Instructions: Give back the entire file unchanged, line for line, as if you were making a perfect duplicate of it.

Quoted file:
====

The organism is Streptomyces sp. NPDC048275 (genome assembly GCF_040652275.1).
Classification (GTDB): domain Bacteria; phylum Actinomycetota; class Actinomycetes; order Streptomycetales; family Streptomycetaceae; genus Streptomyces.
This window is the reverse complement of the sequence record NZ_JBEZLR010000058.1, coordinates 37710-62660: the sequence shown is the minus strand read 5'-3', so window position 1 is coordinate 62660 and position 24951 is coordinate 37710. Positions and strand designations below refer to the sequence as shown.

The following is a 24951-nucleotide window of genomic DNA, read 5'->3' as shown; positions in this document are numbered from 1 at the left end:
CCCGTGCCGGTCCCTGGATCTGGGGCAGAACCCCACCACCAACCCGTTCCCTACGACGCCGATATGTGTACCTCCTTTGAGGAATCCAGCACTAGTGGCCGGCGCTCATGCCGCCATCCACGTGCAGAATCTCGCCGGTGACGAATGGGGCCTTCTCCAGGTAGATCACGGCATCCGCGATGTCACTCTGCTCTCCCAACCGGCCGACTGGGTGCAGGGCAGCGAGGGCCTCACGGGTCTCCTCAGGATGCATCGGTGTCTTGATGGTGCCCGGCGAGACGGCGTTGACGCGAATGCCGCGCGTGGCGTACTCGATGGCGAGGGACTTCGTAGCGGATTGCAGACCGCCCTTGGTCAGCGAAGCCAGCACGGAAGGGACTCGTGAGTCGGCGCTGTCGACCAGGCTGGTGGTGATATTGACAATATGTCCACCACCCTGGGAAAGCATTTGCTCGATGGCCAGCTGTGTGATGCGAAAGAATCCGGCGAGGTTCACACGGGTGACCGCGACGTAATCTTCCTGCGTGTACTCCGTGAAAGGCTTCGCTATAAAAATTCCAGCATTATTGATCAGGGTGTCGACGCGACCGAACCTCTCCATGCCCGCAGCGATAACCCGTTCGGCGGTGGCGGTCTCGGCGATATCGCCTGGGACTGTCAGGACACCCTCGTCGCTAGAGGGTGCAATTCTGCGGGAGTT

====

The organism is Streptomyces sp. NPDC048275 (genome assembly GCF_040652275.1).
Classification (GTDB): domain Bacteria; phylum Actinomycetota; class Actinomycetes; order Streptomycetales; family Streptomycetaceae; genus Streptomyces.
This window is the reverse complement of the sequence record NZ_JBEZLR010000058.1, coordinates 37710-62660: the sequence shown is the minus strand read 5'-3', so window position 1 is coordinate 62660 and position 24951 is coordinate 37710. Positions and strand designations below refer to the sequence as shown.

The following is a 24951-nucleotide window of genomic DNA, read 5'->3' as shown; positions in this document are numbered from 1 at the left end:
CCCGTGCCGGTCCCTGGATCTGGGGCAGAACCCCACCACCAACCCGTTCCCTACGACGCCGATATGTGTACCTCCTTTGAGGAATCCAGCACTAGTGGCCGGCGCTCATGCCGCCATCCACGTGCAGAATCTCGCCGGTGACGAATGGGGCCTTCTCCAGGTAGATCACGGCATCCGCGATGTCACTCTGCTCTCCCAACCGGCCGACTGGGTGCAGGGCAGCGAGGGCCTCACGGGTCTCCTCAGGATGCATCGGTGTCTTGATGGTGCCCGGCGAGACGGCGTTGACGCGAATGCCGCGCGTGGCGTACTCGATGGCGAGGGACTTCGTAGCGGATTGCAGACCGCCCTTGGTCAGCGAAGCCAGCACGGAAGGGACTCGTGAGTCGGCGCTGTCGACCAGGCTGGTGGTGATATTGACAATATGTCCACCACCCTGGGAAAGCATTTGCTCGATGGCCAGCTGTGTGATGCGAAAGAATCCGGCGAGGTTCACACGGGTGACCGCGACGTAATCTTCCTGCGTGTACTCCGTGAAAGGCTTCGCTATAAAAATTCCAGCATTATTGATCAGGGTGTCGACGCGACCGAACCTCTCCATGCCCGCAGCGATAACCCGTTCGGCGGTGGCGGTCTCGGCGATATCGCCTGGGACTGTCAGGACACCCTCGTCGCTAGAGGGTGCAATTCTGCGGGAGTT